Vivian Williams has played the fiddle for 60 years and is well known for her depth of understanding of many styles of fiddle music. Not only is she a champion fiddler in many different contests in the US and Canada, but she is also a composer, publisher, editor, recording artist, workshop teacher, and folk music researcher, consultant, and historian. She is an accomplished bluegrass and old-time dance fiddler, playing regularly for contra dances in the Seattle area. She has a special love of the Pacific Northwest fiddling style and is passionate about keeping the art of fiddling alive and well.
Nationally recognized as being the fastest-growing mariachi music program outside of Mexico, Mariachi Huenachi is the Wenatchee High School advanced Mariachi class. Directed by Ramon Rivera, the group consists of over 300 students aged 9-18 and has been featured on FOX, ABC, Despierta America, and the CBS evening news. Thanks to its many local supporters, the program has been able to continually provide access to musical instruments free of cost to all its students who are in turn encouraged to pay it forward. This photo features Mariachi Quinto Sol, during their collaborative performance with Mariachi Huenachi. Click here to hear more about Mariachu Huenachi and Mariachi Quinto Sol.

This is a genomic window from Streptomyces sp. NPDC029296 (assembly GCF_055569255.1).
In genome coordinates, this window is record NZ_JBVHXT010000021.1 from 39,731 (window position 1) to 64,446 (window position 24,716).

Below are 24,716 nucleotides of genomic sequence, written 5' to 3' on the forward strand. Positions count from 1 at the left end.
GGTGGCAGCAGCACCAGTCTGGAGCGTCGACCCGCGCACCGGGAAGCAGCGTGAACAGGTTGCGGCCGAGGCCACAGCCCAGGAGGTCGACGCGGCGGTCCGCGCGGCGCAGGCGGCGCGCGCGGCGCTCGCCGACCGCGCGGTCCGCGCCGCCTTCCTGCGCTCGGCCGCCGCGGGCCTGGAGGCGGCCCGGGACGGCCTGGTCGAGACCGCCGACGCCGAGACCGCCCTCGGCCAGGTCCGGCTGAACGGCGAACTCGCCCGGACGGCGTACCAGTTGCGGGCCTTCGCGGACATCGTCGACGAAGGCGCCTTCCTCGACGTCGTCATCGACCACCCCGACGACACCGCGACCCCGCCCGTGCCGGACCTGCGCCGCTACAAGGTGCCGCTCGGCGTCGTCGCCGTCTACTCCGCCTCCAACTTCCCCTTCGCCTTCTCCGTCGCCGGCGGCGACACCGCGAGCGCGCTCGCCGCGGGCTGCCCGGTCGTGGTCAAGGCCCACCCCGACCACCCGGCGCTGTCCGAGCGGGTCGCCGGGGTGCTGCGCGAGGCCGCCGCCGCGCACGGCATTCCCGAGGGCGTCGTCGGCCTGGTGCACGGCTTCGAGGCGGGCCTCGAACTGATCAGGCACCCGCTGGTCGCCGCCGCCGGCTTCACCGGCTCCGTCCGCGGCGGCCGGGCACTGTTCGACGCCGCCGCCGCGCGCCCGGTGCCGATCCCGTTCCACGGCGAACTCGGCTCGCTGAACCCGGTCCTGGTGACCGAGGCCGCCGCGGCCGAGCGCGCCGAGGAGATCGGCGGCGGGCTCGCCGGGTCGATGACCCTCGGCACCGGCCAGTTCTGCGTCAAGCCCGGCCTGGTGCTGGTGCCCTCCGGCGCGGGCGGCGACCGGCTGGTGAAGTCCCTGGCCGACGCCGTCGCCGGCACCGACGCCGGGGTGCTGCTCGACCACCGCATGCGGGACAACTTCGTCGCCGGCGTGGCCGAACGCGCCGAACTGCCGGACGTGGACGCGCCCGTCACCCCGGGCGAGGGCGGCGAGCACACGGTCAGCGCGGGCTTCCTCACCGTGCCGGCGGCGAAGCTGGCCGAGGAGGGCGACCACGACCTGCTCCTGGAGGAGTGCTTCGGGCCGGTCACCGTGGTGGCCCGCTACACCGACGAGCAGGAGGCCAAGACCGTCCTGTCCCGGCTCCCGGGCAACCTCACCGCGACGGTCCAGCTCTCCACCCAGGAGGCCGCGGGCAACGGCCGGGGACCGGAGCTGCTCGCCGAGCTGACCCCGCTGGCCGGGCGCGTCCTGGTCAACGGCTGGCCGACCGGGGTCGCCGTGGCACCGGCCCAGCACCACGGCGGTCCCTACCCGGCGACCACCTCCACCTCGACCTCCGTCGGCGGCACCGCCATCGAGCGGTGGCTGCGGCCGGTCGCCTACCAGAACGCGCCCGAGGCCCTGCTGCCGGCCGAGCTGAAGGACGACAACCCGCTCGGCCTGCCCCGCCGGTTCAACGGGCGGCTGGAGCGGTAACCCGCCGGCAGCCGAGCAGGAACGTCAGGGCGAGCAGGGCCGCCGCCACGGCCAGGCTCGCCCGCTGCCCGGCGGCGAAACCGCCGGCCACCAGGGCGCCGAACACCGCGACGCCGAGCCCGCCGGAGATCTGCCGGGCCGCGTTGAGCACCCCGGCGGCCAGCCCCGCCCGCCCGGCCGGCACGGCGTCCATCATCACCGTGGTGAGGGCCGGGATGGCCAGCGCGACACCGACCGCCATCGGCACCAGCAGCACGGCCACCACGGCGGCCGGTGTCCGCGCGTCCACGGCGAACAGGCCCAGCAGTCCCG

Elder Anna Haala
Tlingit tribal elder, Anna Haala, is an International Peace elder and Korean War veteran.
Radost Folk Ensemble
Radost Folk Ensemble has been performing the dance and music folklore of the Balkans and Eastern Europe since 1976. Several members are second-generation Radost dancers who grew up in the "village" of the ensemble, embodying the idea of "legacy." A number of our members are immigrants from, or have heritage from Eastern Europe and carry the traditions of their ancestors forward to future generations. Radost performs at festivals and schools around the Northwest. Our youth group welcomes new members. Click here to hear more about the significance of this photo to Radost Folk Ensemble.
Sunshine From Polynesia
For over 30 years Sunshine From Polynesia has devoted itself to the teaching, performance, and preservation of the truly unique and beautiful storytelling dance: the hula. The group was founded in 1978 as a performance company by Lita Hoke and her sister-in-law. Hoke began teaching her daughter the art of hula, and when neighborhood children also became interested in lessons, Sunshine for Polynesia evolved into a dance school for students of all generations across Seattle. Lita continues to teach dances that she was taught when she was a student and also creates original dances for students to perform at festivals, private events, and benefits. Click here to hear more about the significance of this photo to Sunshine From Polynesia.